How the Battle 4 Atlantis found a new home in South Dakota as the Crossover Classic
After weeks of hard logistical work, the elephant in the room was addressed in the form of some self-deprecating humor.
Wednesday, a group of men’s college basketball teams that had mostly been slated to spend their Thanksgiving in the Bahamas playing in the Battle 4 Atlantis were instead officially announced as participants in the Crossover Classic. The eight-team event that includes Ohio State will take place Nov. 25-27 and will be played at the Sanford Pentagon in Sioux Falls, South Dakota – a far cry from the all-inclusive resort the Buckeyes had initially signed up for.
That fact wasn’t lost on the event’s organizers, who touted the South Dakota facility’s critical medical capabilities in order to host an event during the COVID-19 pandemic while also poking a little bit of fun at the drastic change in location.
“We don’t have sandy beaches in South Dakota,” said Jesse Smith, vice president of operations for the Sanford Sports Complex. “We don’t have 88-degree weather in November, but we are very confident that we can deliver an unparalleled basketball experience to all of these teams and fans that will be at Sioux Falls.”
The event came together fairly quickly once it became clear that international travel in the midst of a pandemic was not a good option. Once Atlantis was canceled, a coach familiar with the Sanford site, which includes a medical facility and sports complex, reached out to Atlantis tournament director Lea Miller. Once she and her team paid an on-site visit, the proximity to medical resources coupled with the amenities helped seal the deal.
Then it became a matter of finalizing the field, which wound up with just one change from its initial eight-team lineup. Creighton, Memphis, Texas A&M, Utah, West Virginia and Wichita State were all slated to participate alongside Ohio State, but Duke opted out and will host its own multi-team event instead.
Smith said ESPN was responsible for assembling the bracket that has Ohio State opening against Memphis and on the opposite side from Dayton. As other multi-team events fell apart, he said, the Flyers quickly emerged as a viable replacement.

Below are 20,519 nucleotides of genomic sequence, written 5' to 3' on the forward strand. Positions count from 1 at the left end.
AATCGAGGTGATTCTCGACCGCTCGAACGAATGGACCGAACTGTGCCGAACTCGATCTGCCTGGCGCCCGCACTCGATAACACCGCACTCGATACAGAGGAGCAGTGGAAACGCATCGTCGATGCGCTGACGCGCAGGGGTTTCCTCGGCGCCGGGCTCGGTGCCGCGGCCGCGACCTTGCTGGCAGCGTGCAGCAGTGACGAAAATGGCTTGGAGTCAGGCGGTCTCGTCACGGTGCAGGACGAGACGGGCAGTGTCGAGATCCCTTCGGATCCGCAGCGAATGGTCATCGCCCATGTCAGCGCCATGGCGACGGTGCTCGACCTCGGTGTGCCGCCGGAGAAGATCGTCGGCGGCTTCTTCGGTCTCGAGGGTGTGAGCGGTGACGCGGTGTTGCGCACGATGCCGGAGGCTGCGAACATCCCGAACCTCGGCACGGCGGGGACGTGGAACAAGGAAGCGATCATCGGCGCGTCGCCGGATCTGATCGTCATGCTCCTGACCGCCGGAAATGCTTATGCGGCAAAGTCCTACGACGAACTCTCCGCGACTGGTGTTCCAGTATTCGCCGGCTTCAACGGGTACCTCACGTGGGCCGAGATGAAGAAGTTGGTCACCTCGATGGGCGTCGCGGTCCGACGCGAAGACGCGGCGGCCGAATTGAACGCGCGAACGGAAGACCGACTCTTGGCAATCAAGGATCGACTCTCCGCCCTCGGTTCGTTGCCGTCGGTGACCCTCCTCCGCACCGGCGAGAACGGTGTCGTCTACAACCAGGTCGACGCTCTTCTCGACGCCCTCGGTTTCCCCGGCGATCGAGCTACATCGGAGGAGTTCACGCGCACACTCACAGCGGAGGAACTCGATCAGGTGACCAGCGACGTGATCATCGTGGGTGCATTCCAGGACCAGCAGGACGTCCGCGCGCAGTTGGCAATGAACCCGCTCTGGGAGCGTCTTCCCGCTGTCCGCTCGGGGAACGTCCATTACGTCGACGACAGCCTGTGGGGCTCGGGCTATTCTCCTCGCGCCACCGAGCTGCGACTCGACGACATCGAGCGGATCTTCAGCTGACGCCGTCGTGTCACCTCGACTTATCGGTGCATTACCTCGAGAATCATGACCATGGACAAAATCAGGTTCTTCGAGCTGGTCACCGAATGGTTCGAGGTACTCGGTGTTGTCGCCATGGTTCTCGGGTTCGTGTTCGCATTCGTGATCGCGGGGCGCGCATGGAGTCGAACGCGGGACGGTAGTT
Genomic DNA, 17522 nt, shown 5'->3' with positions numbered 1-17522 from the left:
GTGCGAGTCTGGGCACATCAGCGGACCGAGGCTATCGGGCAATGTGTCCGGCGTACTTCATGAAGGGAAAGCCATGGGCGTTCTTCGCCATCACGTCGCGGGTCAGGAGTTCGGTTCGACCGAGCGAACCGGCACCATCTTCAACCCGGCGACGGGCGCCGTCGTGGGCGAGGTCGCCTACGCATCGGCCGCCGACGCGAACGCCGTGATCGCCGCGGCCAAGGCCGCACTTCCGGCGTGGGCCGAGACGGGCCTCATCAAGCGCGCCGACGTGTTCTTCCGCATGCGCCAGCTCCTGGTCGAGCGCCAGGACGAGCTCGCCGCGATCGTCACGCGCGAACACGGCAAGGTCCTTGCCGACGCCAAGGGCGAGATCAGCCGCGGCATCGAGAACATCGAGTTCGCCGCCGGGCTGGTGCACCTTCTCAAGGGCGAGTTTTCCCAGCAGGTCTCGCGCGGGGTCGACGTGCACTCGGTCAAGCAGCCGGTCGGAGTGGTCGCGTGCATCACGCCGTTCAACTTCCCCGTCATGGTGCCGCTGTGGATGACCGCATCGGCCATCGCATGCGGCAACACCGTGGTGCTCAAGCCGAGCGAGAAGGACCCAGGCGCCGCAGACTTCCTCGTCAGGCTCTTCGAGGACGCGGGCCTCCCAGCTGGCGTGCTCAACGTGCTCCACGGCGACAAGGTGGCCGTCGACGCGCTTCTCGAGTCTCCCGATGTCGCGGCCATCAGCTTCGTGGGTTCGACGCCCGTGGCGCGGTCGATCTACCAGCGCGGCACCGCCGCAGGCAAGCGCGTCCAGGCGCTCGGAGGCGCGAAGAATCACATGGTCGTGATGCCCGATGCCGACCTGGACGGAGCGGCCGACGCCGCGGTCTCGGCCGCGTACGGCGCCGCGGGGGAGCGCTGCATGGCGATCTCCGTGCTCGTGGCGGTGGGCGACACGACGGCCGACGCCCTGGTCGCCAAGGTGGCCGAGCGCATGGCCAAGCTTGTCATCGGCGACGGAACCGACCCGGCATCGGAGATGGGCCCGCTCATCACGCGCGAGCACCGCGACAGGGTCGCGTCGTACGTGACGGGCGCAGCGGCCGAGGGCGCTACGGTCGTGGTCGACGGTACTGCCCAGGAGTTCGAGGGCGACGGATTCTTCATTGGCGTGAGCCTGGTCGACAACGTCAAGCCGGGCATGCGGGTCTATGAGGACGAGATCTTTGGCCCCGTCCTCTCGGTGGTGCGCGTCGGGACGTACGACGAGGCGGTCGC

“We identified Dayton as one of those targets that would really round this field out,” he said. “There are no gimmes in this tournament. Dayton was a top two or three team at the end of last year. They had an opening for (a multi-team event) and that one came together relatively quickly.”
The primary selling point for the site was a medical team that includes Dr. Jeremy Cauwels, a member of the NCAA’s COVID-19 Medical Advisory Group and the senior vice president of quality at Sanford Health.
With his help, the plan is to keep all eight teams in a bubble-like environment while also allowing a limited number of fans in attendance. The arena seats 3,200 fans, and time will tell how many will be permitted to attend.
“Being part of an integrated health system has allowed us to put together a plan to make this a safe environment for all the teams that are committed to playing here,” said Steve Young, president of Sanford Sports.
Cauwels said the event is already coordinating with teams and their conferences to make sure it can align itself with the most stringent testing requirements. Upon arrival, all members of the traveling parties will be driven to a testing facility and then delivered straight to their hotel rooms to await results. That date is scheduled to be Nov. 23, two days before games begin.
From that point, frequent testing will take place.
“Nobody touches the floor until their test is negative,” Cauwels said. “That way we can ensure that the basketball courts are clear and that will include everybody in the bubble.”
The doctor said he feels good about the environment his team will be able to create in Sioux Falls. Only the 30-member traveling party will be given floor access, plexiglass will separate spectators from participants and fans will enter and exit the arena from separate, marked locations.
The rest will be up to the participating individuals.
“I think the biggest challenge is the challenge we have all over the country right now: every individual takes some responsibility for whether or not they get exposed to COVID,” he said. “As we can clearly see, that’s been a pretty difficult torch to carry for many of those college students.”
In the interim, the planning will continue as teams begin official practices this week. And if all goes well, Sioux Falls will play host to a number of marquee matchups starting on the first day of the 2020-21 season.
“We know that these are tough times and we know that people are starved for some relief for some of the things we’re going through,” Young said. “It is our goal and our aim to create an environment where we get this basketball tournament off on the right foot and it goes through as completed and people have an opportunity to watch it.”